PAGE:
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REVIEW ON RECENT ADVANCES IN CHEMOTHERAPY OF TUBERCULOSIS. Ashish Kaushal, Ruchika Ohri, Chander Mohan

REVIEW ON RECENT ADVANCES IN CHEMOTHERAPY OF TUBERCULOSIS.

Ashish Kaushal, Ruchika Ohri, Chander Mohan

International Journal of Natural Product Science 2012: Spl Issue 1:217.

Abstract(RBIP-217)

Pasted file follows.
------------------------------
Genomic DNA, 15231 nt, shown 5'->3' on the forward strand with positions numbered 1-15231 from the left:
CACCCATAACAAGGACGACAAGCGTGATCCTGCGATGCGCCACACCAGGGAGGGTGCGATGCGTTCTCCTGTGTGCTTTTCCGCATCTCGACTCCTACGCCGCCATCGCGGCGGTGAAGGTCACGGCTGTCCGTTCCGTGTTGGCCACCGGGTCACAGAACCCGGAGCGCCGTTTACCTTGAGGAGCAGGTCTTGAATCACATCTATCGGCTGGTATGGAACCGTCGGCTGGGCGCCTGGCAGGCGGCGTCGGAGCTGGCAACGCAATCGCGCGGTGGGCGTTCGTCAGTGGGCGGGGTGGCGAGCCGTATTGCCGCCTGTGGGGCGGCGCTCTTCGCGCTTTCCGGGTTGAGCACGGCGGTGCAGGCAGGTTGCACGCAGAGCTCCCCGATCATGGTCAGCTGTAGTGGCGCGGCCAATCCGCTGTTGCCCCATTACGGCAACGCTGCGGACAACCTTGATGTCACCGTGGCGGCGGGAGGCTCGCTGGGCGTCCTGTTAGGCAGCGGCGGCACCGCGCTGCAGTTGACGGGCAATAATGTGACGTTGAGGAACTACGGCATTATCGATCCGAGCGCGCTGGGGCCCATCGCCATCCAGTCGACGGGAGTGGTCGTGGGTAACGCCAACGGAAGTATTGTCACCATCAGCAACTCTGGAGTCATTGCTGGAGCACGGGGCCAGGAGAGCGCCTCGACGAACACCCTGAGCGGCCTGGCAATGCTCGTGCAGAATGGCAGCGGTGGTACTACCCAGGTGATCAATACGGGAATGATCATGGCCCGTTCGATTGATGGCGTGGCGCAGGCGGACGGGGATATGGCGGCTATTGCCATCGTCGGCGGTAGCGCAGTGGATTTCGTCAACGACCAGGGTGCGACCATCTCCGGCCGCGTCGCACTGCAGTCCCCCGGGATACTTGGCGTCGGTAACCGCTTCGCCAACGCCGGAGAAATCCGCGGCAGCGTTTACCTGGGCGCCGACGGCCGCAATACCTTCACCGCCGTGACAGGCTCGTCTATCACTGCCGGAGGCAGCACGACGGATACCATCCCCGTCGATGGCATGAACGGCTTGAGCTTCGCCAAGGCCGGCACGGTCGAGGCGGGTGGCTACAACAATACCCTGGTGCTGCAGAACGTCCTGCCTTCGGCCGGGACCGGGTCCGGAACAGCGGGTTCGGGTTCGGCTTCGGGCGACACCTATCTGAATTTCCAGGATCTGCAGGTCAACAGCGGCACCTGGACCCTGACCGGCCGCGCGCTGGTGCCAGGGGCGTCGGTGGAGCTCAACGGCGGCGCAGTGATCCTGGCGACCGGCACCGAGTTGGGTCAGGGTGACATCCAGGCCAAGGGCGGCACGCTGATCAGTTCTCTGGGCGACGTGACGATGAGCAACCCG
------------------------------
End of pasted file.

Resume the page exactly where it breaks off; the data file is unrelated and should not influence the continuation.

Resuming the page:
Tuberculosis (TB) is an infectious disease, caused by several species of mycobacterium. The important human pathogens of this class are Mycobacterium tuberculosis and Mycobacterium bovis. During the 16 years since the World Health Organization declared tuberculosis (TB) a global emergency, major new challenges have emerged in particular the spread of extensively drug-resistant (XDR)-TB and its overlap with human immunodeficiency virus infection. WHO has instituted a Global TB Control Programme based on the directly observed treatment short course (DOTS) strategy. Much of the principles of this strategy have come out of research in India. As part of this strategy, the Government of India is implementing a Revised National Tuberculosis Control Programme (RNTCP). Under the RNTCP standardized treatment regimens are prescribed for different treatment categories. Already more than 80percent of the population is covered by this Programme and full coverage is slated for 2005. Although treatment of drug-susceptible tuberculosis (TB) under ideal conditions may be successful in 95% of cases, cure rates in the field are often significantly lower due to the logistical challenges of administering and properly supervising the intake of combination chemotherapy for 6–9 months. DOTS is a proven cost-effective TB treatment strategy. A combination of technical and managerial components, DOTS quickly makes infectious cases non-infectious and breaks the cycle of transmission. Using DOTS also prevents the development of drug-resistant strains of TB that are often fatal and very expensive to cure. The current global concern in the treatment of tuberculosis (TB) is the emergence of resistance to the two most potent drugs viz., isoniazid and rifampicin.
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